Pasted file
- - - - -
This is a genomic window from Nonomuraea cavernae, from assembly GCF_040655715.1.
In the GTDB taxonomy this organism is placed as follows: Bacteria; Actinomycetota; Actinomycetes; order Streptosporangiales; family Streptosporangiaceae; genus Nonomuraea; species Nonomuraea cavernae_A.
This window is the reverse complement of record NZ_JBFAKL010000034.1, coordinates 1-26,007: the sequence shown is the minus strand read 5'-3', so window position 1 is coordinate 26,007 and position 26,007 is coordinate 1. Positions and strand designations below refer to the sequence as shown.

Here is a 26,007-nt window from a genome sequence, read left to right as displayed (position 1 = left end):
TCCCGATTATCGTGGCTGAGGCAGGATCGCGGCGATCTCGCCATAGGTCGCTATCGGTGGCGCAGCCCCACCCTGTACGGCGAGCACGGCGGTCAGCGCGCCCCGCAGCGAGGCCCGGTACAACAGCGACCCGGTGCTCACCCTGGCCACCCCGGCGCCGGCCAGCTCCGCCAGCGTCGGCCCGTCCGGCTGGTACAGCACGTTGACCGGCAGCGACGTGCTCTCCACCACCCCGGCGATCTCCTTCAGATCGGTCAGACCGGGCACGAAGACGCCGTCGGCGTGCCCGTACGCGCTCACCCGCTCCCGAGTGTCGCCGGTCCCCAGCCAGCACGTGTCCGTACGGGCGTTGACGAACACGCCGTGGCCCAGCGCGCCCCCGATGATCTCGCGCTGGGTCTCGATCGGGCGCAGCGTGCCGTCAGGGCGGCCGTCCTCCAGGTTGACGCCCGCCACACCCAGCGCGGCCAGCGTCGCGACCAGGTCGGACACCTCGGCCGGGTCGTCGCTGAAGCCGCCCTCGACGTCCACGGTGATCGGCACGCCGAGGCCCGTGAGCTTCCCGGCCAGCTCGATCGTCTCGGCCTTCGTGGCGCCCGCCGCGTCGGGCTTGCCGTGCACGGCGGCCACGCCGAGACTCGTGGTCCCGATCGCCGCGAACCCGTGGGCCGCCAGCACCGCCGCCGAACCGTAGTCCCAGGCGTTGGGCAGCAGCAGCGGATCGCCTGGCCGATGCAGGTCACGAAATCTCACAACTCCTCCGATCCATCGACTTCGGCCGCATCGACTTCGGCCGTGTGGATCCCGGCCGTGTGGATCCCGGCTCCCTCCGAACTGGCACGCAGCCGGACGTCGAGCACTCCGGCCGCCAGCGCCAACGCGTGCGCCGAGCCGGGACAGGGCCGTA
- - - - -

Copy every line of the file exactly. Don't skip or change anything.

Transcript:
This is a genomic window from Nonomuraea cavernae, from assembly GCF_040655715.1.
In the GTDB taxonomy this organism is placed as follows: Bacteria; Actinomycetota; Actinomycetes; order Streptosporangiales; family Streptosporangiaceae; genus Nonomuraea; species Nonomuraea cavernae_A.
This window is the reverse complement of record NZ_JBFAKL010000034.1, coordinates 1-26,007: the sequence shown is the minus strand read 5'-3', so window position 1 is coordinate 26,007 and position 26,007 is coordinate 1. Positions and strand designations below refer to the sequence as shown.

Here is a 26,007-nt window from a genome sequence, read left to right as displayed (position 1 = left end):
TCCCGATTATCGTGGCTGAGGCAGGATCGCGGCGATCTCGCCATAGGTCGCTATCGGTGGCGCAGCCCCACCCTGTACGGCGAGCACGGCGGTCAGCGCGCCCCGCAGCGAGGCCCGGTACAACAGCGACCCGGTGCTCACCCTGGCCACCCCGGCGCCGGCCAGCTCCGCCAGCGTCGGCCCGTCCGGCTGGTACAGCACGTTGACCGGCAGCGACGTGCTCTCCACCACCCCGGCGATCTCCTTCAGATCGGTCAGACCGGGCACGAAGACGCCGTCGGCGTGCCCGTACGCGCTCACCCGCTCCCGAGTGTCGCCGGTCCCCAGCCAGCACGTGTCCGTACGGGCGTTGACGAACACGCCGTGGCCCAGCGCGCCCCCGATGATCTCGCGCTGGGTCTCGATCGGGCGCAGCGTGCCGTCAGGGCGGCCGTCCTCCAGGTTGACGCCCGCCACACCCAGCGCGGCCAGCGTCGCGACCAGGTCGGACACCTCGGCCGGGTCGTCGCTGAAGCCGCCCTCGACGTCCACGGTGATCGGCACGCCGAGGCCCGTGAGCTTCCCGGCCAGCTCGATCGTCTCGGCCTTCGTGGCGCCCGCCGCGTCGGGCTTGCCGTGCACGGCGGCCACGCCGAGACTCGTGGTCCCGATCGCCGCGAACCCGTGGGCCGCCAGCACCGCCGCCGAACCGTAGTCCCAGGCGTTGGGCAGCAGCAGCGGATCGCCTGGCCGATGCAGGTCACGAAATCTCACAACTCCTCCGATCCATCGACTTCGGCCGCATCGACTTCGGCCGTGTGGATCCCGGCCGTGTGGATCCCGGCTCCCTCCGAACTGGCACGCAGCCGGACGTCGAGCACTCCGGCCGCCAGCGCCAACGCGTGCGCCGAGCCGGGACAGGGCCGTA